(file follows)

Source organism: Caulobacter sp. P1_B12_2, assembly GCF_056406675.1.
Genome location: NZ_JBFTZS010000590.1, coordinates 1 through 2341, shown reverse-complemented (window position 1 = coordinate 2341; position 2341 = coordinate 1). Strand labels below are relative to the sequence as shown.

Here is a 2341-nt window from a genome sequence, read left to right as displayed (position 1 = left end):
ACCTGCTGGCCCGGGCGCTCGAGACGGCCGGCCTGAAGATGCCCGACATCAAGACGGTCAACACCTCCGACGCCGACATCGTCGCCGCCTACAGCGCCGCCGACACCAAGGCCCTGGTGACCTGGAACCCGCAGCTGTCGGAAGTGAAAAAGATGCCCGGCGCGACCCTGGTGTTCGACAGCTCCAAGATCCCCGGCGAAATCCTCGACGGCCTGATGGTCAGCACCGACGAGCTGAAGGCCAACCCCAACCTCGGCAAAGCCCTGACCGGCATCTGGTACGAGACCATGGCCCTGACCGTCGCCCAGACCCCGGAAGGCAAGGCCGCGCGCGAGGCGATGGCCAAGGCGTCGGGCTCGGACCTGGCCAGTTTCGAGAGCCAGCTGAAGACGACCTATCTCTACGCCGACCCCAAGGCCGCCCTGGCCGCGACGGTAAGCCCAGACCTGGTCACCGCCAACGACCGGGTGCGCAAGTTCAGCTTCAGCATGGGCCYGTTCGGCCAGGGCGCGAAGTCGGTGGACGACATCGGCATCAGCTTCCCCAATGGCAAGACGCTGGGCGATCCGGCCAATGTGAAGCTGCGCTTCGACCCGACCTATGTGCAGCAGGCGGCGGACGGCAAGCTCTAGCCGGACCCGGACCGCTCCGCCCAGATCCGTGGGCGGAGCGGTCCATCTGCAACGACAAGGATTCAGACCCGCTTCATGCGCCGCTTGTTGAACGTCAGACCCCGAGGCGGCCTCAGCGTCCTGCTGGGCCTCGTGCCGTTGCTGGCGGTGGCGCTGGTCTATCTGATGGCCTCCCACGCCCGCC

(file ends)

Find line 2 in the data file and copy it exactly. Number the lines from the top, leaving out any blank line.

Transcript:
Genome location: NZ_JBFTZS010000590.1, coordinates 1 through 2341, shown reverse-complemented (window position 1 = coordinate 2341; position 2341 = coordinate 1). Strand labels below are relative to the sequence as shown.